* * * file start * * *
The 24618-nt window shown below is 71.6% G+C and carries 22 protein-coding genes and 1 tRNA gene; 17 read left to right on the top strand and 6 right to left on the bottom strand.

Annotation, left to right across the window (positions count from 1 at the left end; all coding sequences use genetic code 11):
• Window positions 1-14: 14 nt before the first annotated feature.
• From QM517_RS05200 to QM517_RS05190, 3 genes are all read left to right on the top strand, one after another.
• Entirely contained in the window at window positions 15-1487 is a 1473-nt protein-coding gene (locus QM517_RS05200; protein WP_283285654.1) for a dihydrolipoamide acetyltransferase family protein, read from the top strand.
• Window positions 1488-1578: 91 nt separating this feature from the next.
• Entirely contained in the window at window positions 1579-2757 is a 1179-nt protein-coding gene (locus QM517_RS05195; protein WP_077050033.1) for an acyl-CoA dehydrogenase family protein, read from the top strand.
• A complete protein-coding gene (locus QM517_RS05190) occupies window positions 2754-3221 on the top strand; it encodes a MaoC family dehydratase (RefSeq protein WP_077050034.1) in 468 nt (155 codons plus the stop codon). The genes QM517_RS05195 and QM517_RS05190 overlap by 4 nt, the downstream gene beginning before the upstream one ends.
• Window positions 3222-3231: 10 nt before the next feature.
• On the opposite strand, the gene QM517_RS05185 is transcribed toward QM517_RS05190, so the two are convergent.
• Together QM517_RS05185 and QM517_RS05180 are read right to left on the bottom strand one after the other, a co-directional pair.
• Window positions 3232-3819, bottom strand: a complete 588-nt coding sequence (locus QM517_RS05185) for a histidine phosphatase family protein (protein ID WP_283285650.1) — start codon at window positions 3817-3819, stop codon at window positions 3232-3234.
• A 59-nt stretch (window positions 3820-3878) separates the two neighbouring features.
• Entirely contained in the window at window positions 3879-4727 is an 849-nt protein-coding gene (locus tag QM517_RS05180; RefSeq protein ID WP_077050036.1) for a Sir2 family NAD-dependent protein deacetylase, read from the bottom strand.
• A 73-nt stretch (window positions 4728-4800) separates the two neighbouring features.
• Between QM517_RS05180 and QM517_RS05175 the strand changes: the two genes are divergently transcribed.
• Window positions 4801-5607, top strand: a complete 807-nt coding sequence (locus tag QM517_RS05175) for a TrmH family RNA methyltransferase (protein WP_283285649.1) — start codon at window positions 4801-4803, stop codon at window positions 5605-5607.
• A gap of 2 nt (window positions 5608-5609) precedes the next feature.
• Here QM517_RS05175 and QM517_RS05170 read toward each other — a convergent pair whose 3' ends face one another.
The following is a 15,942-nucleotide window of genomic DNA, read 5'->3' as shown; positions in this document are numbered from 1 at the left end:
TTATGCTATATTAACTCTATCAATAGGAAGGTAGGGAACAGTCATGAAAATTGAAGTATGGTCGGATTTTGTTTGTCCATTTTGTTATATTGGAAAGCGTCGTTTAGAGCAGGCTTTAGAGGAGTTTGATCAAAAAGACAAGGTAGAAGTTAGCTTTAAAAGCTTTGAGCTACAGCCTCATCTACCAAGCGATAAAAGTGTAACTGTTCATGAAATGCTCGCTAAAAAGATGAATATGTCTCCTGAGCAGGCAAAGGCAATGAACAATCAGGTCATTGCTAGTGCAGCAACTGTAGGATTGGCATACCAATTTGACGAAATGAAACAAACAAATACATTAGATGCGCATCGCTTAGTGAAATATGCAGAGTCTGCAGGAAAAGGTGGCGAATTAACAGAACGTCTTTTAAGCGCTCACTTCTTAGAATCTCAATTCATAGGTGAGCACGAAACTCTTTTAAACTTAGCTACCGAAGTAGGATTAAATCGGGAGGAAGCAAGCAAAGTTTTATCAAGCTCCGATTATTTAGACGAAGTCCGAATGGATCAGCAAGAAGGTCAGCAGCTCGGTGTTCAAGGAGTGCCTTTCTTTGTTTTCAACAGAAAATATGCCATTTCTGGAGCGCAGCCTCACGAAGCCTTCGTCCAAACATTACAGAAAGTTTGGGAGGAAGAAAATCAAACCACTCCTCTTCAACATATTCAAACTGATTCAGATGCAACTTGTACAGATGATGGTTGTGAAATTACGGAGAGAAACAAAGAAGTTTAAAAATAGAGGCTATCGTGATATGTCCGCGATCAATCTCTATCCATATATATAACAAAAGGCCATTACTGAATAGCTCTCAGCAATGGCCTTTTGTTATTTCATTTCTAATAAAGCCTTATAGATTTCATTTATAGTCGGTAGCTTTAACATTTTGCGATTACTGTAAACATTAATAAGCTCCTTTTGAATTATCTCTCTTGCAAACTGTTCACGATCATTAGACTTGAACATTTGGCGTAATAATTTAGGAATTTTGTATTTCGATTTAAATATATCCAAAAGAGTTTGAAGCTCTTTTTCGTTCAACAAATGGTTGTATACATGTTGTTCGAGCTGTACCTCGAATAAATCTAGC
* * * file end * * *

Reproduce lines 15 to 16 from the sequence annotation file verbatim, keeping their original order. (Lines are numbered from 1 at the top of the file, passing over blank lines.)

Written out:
• A 73-nt stretch (window positions 4728-4800) separates the two neighbouring features.
• Between QM517_RS05180 and QM517_RS05175 the strand changes: the two genes are divergently transcribed.